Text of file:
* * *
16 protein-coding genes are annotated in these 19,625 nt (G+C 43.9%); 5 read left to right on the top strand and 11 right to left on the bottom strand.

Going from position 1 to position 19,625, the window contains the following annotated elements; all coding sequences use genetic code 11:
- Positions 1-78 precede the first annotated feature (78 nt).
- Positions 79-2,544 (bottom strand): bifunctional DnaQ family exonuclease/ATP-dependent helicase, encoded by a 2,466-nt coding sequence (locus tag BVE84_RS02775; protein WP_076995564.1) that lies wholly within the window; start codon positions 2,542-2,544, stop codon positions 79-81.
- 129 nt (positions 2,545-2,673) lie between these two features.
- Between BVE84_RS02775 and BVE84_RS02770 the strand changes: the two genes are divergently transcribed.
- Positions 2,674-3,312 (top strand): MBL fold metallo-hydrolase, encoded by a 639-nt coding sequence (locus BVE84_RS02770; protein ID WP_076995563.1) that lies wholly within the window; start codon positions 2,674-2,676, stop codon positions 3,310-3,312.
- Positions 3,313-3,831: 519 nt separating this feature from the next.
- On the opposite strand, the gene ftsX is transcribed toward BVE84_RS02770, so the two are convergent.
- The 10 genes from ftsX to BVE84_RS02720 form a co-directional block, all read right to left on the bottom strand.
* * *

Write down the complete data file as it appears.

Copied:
16 protein-coding genes are annotated in these 19,625 nt (G+C 43.9%); 5 read left to right on the top strand and 11 right to left on the bottom strand.

Going from position 1 to position 19,625, the window contains the following annotated elements; all coding sequences use genetic code 11:
- Positions 1-78 precede the first annotated feature (78 nt).
- Positions 79-2,544 (bottom strand): bifunctional DnaQ family exonuclease/ATP-dependent helicase, encoded by a 2,466-nt coding sequence (locus tag BVE84_RS02775; protein WP_076995564.1) that lies wholly within the window; start codon positions 2,542-2,544, stop codon positions 79-81.
- 129 nt (positions 2,545-2,673) lie between these two features.
- Between BVE84_RS02775 and BVE84_RS02770 the strand changes: the two genes are divergently transcribed.
- Positions 2,674-3,312 (top strand): MBL fold metallo-hydrolase, encoded by a 639-nt coding sequence (locus BVE84_RS02770; protein ID WP_076995563.1) that lies wholly within the window; start codon positions 2,674-2,676, stop codon positions 3,310-3,312.
- Positions 3,313-3,831: 519 nt separating this feature from the next.
- On the opposite strand, the gene ftsX is transcribed toward BVE84_RS02770, so the two are convergent.
- The 10 genes from ftsX to BVE84_RS02720 form a co-directional block, all read right to left on the bottom strand.